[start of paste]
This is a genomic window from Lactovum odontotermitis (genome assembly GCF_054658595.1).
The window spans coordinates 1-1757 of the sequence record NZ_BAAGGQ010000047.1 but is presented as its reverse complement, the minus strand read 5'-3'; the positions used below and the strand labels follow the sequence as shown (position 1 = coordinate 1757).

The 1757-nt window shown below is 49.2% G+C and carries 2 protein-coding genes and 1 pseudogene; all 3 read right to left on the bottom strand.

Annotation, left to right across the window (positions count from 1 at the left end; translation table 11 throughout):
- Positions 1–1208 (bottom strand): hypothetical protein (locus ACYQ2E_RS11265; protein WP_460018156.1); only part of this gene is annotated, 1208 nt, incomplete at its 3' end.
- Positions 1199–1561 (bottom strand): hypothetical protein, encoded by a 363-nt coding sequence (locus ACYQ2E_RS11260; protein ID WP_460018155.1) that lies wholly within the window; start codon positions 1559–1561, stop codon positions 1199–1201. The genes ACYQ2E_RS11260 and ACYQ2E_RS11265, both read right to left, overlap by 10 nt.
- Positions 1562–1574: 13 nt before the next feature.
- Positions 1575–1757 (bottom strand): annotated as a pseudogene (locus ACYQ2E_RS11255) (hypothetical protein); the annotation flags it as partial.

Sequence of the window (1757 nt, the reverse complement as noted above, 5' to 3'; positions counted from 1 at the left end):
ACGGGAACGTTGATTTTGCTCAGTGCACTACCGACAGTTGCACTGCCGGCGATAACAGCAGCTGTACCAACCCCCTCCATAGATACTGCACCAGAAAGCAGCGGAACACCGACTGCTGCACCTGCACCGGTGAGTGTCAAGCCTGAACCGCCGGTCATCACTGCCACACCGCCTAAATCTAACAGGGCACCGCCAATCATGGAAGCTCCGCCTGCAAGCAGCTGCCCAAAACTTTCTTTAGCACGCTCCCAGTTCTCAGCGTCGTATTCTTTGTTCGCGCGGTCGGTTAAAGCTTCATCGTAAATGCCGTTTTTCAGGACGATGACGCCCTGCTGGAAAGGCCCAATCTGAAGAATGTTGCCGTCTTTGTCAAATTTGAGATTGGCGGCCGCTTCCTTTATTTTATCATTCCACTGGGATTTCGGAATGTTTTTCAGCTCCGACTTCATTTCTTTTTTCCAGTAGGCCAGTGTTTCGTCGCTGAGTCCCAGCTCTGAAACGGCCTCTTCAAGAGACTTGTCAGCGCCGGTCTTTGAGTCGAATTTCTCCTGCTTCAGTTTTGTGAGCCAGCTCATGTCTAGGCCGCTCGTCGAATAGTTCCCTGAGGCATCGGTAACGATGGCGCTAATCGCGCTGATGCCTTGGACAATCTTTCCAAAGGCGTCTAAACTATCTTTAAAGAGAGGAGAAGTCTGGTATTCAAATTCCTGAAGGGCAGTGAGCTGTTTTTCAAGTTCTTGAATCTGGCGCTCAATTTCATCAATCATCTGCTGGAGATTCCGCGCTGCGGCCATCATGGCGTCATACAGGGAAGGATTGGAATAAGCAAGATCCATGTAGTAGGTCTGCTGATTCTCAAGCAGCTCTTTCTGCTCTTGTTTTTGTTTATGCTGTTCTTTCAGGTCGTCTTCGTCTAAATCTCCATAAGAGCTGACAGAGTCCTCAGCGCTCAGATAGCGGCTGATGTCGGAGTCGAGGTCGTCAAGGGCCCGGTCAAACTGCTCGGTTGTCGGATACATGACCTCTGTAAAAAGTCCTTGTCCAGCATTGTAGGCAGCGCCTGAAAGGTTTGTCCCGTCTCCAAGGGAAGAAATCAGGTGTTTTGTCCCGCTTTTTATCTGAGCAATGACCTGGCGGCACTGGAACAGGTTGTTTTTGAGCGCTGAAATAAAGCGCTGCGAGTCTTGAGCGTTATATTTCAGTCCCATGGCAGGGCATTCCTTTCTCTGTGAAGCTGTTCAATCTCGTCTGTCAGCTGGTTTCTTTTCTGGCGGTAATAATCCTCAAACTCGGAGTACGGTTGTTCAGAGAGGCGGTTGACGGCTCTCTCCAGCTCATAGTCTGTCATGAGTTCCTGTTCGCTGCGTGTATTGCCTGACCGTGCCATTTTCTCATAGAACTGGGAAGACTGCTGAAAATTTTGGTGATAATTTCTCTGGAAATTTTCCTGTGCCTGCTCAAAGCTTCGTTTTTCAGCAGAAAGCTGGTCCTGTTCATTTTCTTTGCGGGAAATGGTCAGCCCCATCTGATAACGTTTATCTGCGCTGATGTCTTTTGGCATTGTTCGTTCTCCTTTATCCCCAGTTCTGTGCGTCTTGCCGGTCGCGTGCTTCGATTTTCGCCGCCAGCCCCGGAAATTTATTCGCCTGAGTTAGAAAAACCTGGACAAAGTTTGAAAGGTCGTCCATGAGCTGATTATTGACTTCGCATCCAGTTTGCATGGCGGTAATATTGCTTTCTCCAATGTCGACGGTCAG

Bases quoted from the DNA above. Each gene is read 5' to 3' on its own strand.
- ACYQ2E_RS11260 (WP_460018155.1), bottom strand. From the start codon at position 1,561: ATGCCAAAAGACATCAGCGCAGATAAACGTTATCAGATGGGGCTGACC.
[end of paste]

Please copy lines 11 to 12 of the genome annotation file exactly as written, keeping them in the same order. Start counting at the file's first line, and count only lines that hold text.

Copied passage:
Bases quoted from the DNA above. Each gene is read 5' to 3' on its own strand.
- ACYQ2E_RS11260 (WP_460018155.1), bottom strand. From the start codon at position 1,561: ATGCCAAAAGACATCAGCGCAGATAAACGTTATCAGATGGGGCTGACC.